Given the craziness of the storyline, what the show truly excels at is reinventing itself with every new season. Where season 1 is fairly straightforward (for this show, anyway), with every episode being an individual case and reminds more of a crime procedural with a sci-fi twist (heavily influenced by The X-Files, by the way, one of the main Abrams’ inspirations for the show), season 2 strays away from the strict format. While it still has fringe cases in many episodes, it also begins building up the mythology of the series, its backstory, shines more light on the origins of our characters and gives the show a unique, iconic feel that is not seen anywhere else. With the third season it goes even further with reinvention by introducing the alternate universe, a byproduct of Walter trying to play God, and the episodes are not all set in the “Prime Universe”; sometimes the show takes us to the Other Side, the characters of which soon start having more and more interactions with the main ones, and the two universes begin working together.

Season 4 was perhaps where the show plummeted the most in terms of both quality and ratings, which put it at the highest risk of cancellation it had ever seen. The season saw our characters from both universes finally teaming up to work together for good. While it had a few good moments and a number of quality episodes, the fans felt that its general feel was a bar lower than the seasons before, and that the storytelling device it used was not completely satisfying. That was when the Fox executives started waving the cancellation banner and put the future of the show at risk. But the active fan presence on the internet became very vocal, and after a long fight Fringe was eventually renewed for a fifth and final (and a shorter) season.

Knowing that they were making the final season, the writers were not afraid to reinvent the show one last time, and this time was probably the biggest reinvention of all; the show sent our characters 24 years into the future, where the mysterious Observers have turned the world into a dystopian Orwellian playground, and our heroes fight their final fight against the system while the story races towards an epic conclusion. The thing that the final season excelled at the most was demonstrating its undying loyalty to the hardcore fans of the show, the ones that hunt for every Easter egg, pause the episodes every few seconds in order to catch a glimpse of a clue or an Observer, and have the entire glyph cypher printed out and hung on their walls. These fans got the most out of this season, and the white tulip that Peter received from Walter in the very last scene was but the icing on the cake that left all of us smiling and completely satisfied.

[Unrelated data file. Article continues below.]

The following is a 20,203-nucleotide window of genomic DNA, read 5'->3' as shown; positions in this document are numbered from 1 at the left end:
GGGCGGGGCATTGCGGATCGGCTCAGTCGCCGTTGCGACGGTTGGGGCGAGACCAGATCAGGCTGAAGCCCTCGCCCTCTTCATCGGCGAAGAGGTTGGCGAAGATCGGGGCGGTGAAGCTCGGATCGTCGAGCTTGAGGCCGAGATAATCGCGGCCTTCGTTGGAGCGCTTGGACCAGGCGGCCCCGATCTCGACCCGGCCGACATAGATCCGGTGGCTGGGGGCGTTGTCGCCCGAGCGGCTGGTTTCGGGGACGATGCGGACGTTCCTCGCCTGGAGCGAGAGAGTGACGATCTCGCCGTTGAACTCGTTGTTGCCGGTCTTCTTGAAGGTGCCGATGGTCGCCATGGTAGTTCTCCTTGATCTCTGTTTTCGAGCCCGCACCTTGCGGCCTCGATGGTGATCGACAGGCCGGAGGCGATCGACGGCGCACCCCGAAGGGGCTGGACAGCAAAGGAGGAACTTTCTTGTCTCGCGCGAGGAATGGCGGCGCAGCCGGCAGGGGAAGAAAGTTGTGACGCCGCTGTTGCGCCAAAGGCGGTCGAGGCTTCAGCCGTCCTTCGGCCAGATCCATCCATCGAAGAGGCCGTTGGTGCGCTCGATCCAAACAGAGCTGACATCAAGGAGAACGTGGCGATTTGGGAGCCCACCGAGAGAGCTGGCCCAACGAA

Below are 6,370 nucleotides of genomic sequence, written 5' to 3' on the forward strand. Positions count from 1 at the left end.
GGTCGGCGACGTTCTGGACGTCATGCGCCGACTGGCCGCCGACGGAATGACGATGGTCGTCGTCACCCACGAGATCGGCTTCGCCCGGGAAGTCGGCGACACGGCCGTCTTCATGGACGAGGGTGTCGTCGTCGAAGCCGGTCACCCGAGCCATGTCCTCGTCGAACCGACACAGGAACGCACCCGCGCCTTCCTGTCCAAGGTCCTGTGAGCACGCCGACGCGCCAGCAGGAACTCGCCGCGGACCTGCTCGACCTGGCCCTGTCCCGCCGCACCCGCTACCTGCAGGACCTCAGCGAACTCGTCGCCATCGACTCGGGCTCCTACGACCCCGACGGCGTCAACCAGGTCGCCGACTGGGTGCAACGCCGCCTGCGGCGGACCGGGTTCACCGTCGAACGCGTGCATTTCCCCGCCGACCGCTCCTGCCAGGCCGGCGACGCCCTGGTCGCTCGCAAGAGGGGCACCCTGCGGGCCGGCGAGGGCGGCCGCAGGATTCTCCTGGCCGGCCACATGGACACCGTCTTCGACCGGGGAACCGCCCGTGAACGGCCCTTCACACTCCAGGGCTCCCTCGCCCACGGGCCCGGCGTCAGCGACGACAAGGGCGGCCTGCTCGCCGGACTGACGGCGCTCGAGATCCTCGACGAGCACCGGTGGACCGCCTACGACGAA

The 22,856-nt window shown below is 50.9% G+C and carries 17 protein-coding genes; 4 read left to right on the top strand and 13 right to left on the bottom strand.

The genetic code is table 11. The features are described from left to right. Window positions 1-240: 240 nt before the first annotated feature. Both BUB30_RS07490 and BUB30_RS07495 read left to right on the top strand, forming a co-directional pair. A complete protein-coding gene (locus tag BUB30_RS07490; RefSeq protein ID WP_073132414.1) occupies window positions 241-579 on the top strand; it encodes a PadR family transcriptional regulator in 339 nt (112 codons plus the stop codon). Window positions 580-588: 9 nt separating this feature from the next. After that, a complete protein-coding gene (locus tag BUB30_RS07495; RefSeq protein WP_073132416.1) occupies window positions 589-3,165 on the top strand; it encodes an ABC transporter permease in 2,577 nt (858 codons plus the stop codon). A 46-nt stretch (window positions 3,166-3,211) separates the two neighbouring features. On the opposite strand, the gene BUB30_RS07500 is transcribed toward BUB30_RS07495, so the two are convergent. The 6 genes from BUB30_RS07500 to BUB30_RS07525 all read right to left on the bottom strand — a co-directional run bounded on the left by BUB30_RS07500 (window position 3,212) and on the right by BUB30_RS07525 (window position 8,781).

The show’s heart was always, in fact, the characters. While the mysterious cases, the expansive mythology and backstory, the uneasy atmosphere added flavour and made the show unique, it would have been nothing without Olivia, Peter and Walter, and the fantastic relationships that they have formed with each other. That is why the show’s ending was so powerful, and that’s why an unexplained white tulip meant more to die-hard fans of Fringe than to other people. In the world that can often be illogical and completely inexplicable, their affection for each other was what made the most sense.


In the end, it really all comes down to the most loyal of the fans. Considering the show was not doing very well with the ratings past season 1, the casual viewers might have missed out many of the nuances that the writers put in for the hardcore watchers throughout the show’s entire run. In retrospect, it was a show made for that little loyal fanbase, the ones that went on the internet after each episode to check if they missed out on something and to connect with the like-minded fans around the world. Perhaps Fringe even stopped trying to appeal to a larger audience at some point, and instead turned their focus toward the ones that truly cared. All the Easter eggs, the Observer sightings, the glyph codes, even the hidden images in the opening sequence were there for those who wanted to have an immersive, an almost interactive television experience that made them think themselves, and try to dig deeper to find some yet unfound meanings. That’s why Fringe managed to stay the little show that could until the end. Because, you know, sometimes the world we have is not the world we want. But we have our hearts and our imaginations to make the best of it.

Fringe is currently streaming on Netflix UK and Amazon Prime.

MORE: Throwback Thursday: Brutal Legend – one man’s journey through the Metalverse

Image credit: FOX

Written by Vytautas Jokubaitis

Features Writer

Vytas is a graduate in English Philology and the Spanish language from Lithuania, currently doing his masters in England.

His hobbies include watching TV and movies, gaming and reading. He is also interested in all the things that make stories work, such as tropes and other devices.

His specialty subjects include A Song of Ice and Fire and other fantasy, Star Wars, and any other Sci-Fi stuff.